1. A headlight for use in carrying out surgical procedures, comprising means lfor attachment to the body of the user including a headband adapted for encircling the head of the user, an elongated arm member, first adjustable Iball and socket joint means connecting one end of said arm member to said headband, connected -to and extending forwardly from said headband, a lens housing, second adjustable ball :and socket joint means connecting said housing -to the other end of said arm member, an elongated light-conducting flexible bundle of a large number of extremely fine glass-coated glass fibers having one end thereof extending in and connected to said housing, a high intensity light source having a sharply focused light beam, means removably receiving and anchoring the other end of said light-conducting bundle substantially at the focus of said light beam, cooling means including an array of radiator fins in good thermally conductive relation with s-aid other end of said light-conducting bundle, a cross band connected adjacent to the opposite ends thereof to the opposite sides of said headband, means connecting said light-conducting bundle to said cross band, and lens means mounted in said housing for directing and focusing light from said one end of said light-conducting bundle onto an area to be illuminated.
2. A headlight for use in carrying out surgical procedures, comprising means for attachment to the head of a user including an adjustable flexible band, an elongated arm member -connected to and extending forwardly from said band, a lens housing, adjustable ball and socket joint means connecting the opposite ends of said arm member to said housing and to said band, an elongated lightconducting flexible bundle of a large number of extremely ne glass-coated glass fibers having one end thereof extending in and connected to said housing, a high intensity light s-ource having a sharply focused light beam and means removably receiving and -anchoring the other end of said light-conducting bundle substantially at the focus of said light beam, cooling means including an array of radiator ns in ,good thermally conducting relation with said other end of said light-conducting bundle, lens means mounted in said housing, and means for focusing light from said one end of said light-conducting bundle onto an area to be illuminated Iand for adjusting the size of the illuminated area in a plane a predetermined distance from said housing and for adjusting the intensity of the light incident thereon.
3. Apparatus as set forth in claim 2 comprising a power supply control means including a rheostat for selectively adjusting the intensity of said light beam, said cooling means including blower means for -dissipating heat from said ns and said light source, and means for adjusting the position of said light beam relative to said other end of said light-conducting bundle.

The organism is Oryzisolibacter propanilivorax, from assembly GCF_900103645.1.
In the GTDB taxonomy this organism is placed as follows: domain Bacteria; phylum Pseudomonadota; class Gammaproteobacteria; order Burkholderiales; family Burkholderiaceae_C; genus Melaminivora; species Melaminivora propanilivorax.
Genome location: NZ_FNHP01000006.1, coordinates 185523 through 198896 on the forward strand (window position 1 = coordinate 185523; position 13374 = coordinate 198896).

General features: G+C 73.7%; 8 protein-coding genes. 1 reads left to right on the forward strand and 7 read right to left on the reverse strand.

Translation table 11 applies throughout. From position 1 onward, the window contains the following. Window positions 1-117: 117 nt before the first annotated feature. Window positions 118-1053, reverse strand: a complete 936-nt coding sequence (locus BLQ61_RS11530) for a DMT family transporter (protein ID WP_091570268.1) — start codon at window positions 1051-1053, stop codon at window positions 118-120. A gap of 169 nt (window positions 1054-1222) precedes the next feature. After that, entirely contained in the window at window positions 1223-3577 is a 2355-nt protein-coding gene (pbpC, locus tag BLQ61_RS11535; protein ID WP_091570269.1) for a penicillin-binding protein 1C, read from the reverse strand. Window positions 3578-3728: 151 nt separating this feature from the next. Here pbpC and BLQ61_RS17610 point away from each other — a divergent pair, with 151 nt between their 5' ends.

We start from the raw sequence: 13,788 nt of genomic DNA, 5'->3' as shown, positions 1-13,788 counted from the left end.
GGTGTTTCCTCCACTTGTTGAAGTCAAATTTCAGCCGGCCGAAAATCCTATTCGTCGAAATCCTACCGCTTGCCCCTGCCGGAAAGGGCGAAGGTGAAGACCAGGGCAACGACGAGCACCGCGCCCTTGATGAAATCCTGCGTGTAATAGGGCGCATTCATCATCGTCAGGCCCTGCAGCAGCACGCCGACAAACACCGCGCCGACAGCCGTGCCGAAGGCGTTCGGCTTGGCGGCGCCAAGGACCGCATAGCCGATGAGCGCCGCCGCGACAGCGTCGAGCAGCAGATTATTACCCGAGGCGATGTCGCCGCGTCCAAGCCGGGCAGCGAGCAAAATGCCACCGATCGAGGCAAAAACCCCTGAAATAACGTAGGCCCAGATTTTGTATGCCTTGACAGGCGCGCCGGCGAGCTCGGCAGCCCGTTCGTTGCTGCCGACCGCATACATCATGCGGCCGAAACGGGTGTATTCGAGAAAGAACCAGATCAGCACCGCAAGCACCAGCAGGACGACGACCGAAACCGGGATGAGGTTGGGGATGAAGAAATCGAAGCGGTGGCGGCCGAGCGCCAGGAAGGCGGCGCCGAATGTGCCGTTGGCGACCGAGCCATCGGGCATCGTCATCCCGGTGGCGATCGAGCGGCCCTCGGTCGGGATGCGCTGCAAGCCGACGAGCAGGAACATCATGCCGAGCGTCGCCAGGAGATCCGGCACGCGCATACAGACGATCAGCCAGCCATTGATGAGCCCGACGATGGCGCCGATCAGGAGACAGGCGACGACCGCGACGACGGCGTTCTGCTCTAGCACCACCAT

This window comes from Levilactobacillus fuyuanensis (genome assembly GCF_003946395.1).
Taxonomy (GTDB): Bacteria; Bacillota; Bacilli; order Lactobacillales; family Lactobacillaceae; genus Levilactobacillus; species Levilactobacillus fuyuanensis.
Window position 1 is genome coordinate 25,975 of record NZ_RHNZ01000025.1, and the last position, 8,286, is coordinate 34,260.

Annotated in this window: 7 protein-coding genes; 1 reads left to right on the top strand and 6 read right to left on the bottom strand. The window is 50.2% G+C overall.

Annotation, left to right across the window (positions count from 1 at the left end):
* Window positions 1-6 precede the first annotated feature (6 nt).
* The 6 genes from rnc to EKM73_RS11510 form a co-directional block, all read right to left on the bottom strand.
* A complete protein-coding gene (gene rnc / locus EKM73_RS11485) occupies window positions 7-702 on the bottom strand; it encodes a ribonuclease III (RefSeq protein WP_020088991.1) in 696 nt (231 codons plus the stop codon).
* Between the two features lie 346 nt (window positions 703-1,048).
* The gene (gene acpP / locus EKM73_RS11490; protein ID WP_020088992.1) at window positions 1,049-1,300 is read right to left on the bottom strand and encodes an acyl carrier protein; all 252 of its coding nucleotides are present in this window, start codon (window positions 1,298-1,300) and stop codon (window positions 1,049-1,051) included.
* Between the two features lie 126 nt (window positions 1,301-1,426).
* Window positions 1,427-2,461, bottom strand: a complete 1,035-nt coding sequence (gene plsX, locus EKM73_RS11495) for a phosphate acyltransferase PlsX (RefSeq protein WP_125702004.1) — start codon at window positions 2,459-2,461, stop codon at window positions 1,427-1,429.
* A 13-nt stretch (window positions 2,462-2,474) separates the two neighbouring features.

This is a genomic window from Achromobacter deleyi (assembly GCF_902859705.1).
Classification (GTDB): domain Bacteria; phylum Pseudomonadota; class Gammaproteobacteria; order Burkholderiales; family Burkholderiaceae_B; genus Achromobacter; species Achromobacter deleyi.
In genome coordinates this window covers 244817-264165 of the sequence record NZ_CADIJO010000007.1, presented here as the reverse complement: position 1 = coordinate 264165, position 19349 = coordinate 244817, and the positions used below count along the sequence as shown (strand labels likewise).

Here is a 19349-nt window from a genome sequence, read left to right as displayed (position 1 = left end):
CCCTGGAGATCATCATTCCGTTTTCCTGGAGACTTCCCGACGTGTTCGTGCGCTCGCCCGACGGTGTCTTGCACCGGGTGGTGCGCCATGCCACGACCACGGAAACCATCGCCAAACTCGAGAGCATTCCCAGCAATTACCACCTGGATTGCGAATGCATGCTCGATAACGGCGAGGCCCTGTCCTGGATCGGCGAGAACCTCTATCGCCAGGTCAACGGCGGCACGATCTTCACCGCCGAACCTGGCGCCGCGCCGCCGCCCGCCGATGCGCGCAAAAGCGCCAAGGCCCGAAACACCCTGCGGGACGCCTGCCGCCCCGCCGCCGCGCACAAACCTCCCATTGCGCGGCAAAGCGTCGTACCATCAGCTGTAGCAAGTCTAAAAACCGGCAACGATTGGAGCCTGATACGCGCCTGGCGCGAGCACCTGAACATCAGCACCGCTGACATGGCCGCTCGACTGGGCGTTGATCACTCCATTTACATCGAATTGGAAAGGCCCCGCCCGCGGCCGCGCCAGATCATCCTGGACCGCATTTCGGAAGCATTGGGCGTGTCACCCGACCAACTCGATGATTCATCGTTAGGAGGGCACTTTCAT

4. A headlight for use in carrying out surgical procedures, comprising an adjustable flexible band, a cross band connected adjacent opposite ends thereof to the opposite sides of said iiexi'ble band and adopted to pass 40 over the top of the head of the user, a tubular lens holder and a `diffuser lens carried thereby, a sleeve enclosing said lens holder, a cover -tube and an objective lens mounted therein, said cover tube being rotatably mounted on said sleeve for displacing said -objective lens toward and away from said diffuse-r lens, an elongated arm member, adjustable ball and socket joint means connecting the opposite ends of said arm member to said sleeve and to said ilexible band, an elongated light-conducting flexible bundle with a large number of extremely tine glasscoated glass fibers having one end thereof extending in and connected to said lens holder with said one end of said light-conducting .exible bundle juxtaposed to said diffuser lens, means on said cross band for engaging said light-conducting ilexible bundle, va high intensity light source including means for forming a sharply focused light beam, means removably receiving and anchoring the other end of said lightconducting bundle substantially at the focus of said light beam, cooling means including an array of radiator tins in good thermally conducting relation with said other end of said light-conducting bundle, power supply control means including a rheostat for selectively adjusting the intensity of `said light beam, said cooling means including blower means for dissipating heat from said ns and said light source, and means for justing the position of said light beam relative to said other end of said light-conducting bundle.
References Cited by the Examiner UNITED STATES PATENTS 1,282,133 10/1918 Sperry 240-47 1,705,465 3/ 1929 Cameron 240-59 2,257,232 9/1941 Flint et al. 240-47 3,020,806 2/1962 Castrucci 88-1 3,051,166 8/1962 Hovnanian 12S-4 3,131,690 5/1964 Innis et al 12S-23 3,195,536 7/ 1965 Hovnani-an et al 128-6 FOREIGN PATENTS 595,729 12/ 1947 Great Britain. 1,113,788 9/ 1961 Germany.
RICHARD A. GAUDET, Primary Examiner. DALTON L. TRULUCK, Examiner.